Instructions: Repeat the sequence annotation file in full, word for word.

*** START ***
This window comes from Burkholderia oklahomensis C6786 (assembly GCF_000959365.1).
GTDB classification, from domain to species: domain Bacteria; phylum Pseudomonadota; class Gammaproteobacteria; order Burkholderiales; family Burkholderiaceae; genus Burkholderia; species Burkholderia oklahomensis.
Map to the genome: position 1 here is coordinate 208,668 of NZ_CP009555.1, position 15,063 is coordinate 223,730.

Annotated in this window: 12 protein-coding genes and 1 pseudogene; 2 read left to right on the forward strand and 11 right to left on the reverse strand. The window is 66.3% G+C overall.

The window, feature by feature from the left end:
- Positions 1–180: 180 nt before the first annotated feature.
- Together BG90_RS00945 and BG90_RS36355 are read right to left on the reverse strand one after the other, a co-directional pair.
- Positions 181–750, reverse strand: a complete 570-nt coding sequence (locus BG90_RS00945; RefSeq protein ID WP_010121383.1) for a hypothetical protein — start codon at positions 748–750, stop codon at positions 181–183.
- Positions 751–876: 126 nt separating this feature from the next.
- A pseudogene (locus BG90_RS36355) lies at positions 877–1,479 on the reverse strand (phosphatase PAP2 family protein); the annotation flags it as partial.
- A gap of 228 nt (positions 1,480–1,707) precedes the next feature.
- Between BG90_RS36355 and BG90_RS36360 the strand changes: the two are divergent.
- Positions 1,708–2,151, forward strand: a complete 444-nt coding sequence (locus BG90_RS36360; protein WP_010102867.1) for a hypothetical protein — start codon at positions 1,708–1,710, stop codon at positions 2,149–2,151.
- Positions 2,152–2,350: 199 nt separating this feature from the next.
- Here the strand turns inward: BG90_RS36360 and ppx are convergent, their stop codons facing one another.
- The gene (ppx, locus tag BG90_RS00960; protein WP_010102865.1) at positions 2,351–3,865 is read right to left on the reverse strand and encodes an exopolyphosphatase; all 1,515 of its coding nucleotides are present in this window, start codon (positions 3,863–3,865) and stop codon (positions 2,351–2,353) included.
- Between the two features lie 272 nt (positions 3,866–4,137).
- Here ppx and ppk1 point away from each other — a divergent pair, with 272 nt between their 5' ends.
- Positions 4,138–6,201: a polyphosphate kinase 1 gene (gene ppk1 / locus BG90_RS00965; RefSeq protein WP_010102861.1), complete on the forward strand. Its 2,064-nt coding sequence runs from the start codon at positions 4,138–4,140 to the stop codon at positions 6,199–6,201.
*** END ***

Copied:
This window comes from Burkholderia oklahomensis C6786 (assembly GCF_000959365.1).
GTDB classification, from domain to species: domain Bacteria; phylum Pseudomonadota; class Gammaproteobacteria; order Burkholderiales; family Burkholderiaceae; genus Burkholderia; species Burkholderia oklahomensis.
Map to the genome: position 1 here is coordinate 208,668 of NZ_CP009555.1, position 15,063 is coordinate 223,730.

Annotated in this window: 12 protein-coding genes and 1 pseudogene; 2 read left to right on the forward strand and 11 right to left on the reverse strand. The window is 66.3% G+C overall.

The window, feature by feature from the left end:
- Positions 1–180: 180 nt before the first annotated feature.
- Together BG90_RS00945 and BG90_RS36355 are read right to left on the reverse strand one after the other, a co-directional pair.
- Positions 181–750, reverse strand: a complete 570-nt coding sequence (locus BG90_RS00945; RefSeq protein ID WP_010121383.1) for a hypothetical protein — start codon at positions 748–750, stop codon at positions 181–183.
- Positions 751–876: 126 nt separating this feature from the next.
- A pseudogene (locus BG90_RS36355) lies at positions 877–1,479 on the reverse strand (phosphatase PAP2 family protein); the annotation flags it as partial.
- A gap of 228 nt (positions 1,480–1,707) precedes the next feature.
- Between BG90_RS36355 and BG90_RS36360 the strand changes: the two are divergent.
- Positions 1,708–2,151, forward strand: a complete 444-nt coding sequence (locus BG90_RS36360; protein WP_010102867.1) for a hypothetical protein — start codon at positions 1,708–1,710, stop codon at positions 2,149–2,151.
- Positions 2,152–2,350: 199 nt separating this feature from the next.
- Here the strand turns inward: BG90_RS36360 and ppx are convergent, their stop codons facing one another.
- The gene (ppx, locus tag BG90_RS00960; protein WP_010102865.1) at positions 2,351–3,865 is read right to left on the reverse strand and encodes an exopolyphosphatase; all 1,515 of its coding nucleotides are present in this window, start codon (positions 3,863–3,865) and stop codon (positions 2,351–2,353) included.
- Between the two features lie 272 nt (positions 3,866–4,137).
- Here ppx and ppk1 point away from each other — a divergent pair, with 272 nt between their 5' ends.
- Positions 4,138–6,201: a polyphosphate kinase 1 gene (gene ppk1 / locus BG90_RS00965; RefSeq protein WP_010102861.1), complete on the forward strand. Its 2,064-nt coding sequence runs from the start codon at positions 4,138–4,140 to the stop codon at positions 6,199–6,201.